Tourists toss more than $1.5 million into Rome’s Trevi Fountain


…and it all goes to help the poor.

At Rome’s Trevi Fountain, the coin you toss in goes to help the needy, and it’s no drop in the bucket. Last year, more than $1.5 million collected went to Rome’s poor.

For tourists visiting Rome, tossing a coin into the the Trevi Fountain is as much a bucket-list experience as seeing the Colosseum or the Vatican’s Sistine Chapel. Legend has it that if you use your right hand to throw a coin over your left shoulder, you will one day return to the Eternal City.

According to the German press agency DPA, last year’s haul topped that of 2013 (the last year for which figures are available, due to the recent 18-month closure and refurbishing of the fountain) by 100,000 euros ($107,685).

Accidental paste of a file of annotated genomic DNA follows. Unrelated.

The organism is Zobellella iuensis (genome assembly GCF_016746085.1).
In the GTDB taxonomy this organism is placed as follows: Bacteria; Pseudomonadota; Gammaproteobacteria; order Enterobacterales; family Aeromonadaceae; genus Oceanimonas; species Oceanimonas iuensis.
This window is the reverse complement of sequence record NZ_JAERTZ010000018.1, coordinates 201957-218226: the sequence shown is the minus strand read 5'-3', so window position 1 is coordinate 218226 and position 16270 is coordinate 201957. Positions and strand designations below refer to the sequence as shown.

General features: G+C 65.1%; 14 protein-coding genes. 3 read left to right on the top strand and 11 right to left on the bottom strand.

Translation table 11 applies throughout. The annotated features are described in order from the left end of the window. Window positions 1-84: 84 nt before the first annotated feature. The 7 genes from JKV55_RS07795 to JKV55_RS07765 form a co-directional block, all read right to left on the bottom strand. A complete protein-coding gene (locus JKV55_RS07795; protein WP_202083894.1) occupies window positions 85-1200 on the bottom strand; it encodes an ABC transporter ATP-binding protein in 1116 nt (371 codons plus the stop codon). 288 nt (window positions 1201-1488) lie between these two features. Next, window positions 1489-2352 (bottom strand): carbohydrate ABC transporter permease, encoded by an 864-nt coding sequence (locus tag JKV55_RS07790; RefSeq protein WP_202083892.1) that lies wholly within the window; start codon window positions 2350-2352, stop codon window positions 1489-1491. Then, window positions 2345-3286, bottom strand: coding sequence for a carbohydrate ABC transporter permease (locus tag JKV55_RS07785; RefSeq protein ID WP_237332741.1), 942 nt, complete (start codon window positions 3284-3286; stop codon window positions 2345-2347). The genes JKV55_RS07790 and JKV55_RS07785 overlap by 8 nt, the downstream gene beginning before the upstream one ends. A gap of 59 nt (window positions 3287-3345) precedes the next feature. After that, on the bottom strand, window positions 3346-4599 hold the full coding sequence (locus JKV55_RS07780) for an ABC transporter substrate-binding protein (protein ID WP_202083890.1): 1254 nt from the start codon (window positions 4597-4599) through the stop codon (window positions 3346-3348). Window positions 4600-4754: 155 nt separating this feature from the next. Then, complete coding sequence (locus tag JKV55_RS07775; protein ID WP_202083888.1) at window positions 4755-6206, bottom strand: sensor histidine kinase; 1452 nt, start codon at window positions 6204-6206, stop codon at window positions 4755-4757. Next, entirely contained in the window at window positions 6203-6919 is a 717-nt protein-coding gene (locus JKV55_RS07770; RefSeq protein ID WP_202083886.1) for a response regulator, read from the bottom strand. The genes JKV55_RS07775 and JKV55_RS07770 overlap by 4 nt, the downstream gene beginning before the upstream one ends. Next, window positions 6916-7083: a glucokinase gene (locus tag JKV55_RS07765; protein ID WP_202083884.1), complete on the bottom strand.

Why the increase in tossed coins? Perhaps it has something to do with the increasing popularity of social media because the Trevi Fountain, like the Unicorn Frappuccino, was apparently made for Instagram.

The coin-tossing ritual has its roots in an ancient Roman legend, but became popular following release of the 1954 romantic comedy Three Coins in the Fountain.

Each day, between 6 and 7 a.m., the Baroque fountain — really just one part of a massive waterworks — is turned off, and more than 3,000 euros (about $3,225) worth of coins are swept up and collected. Where does all of that money go? The charity Caritas collects it and subsidizes a low-cost grocery story for Rome’s needy.

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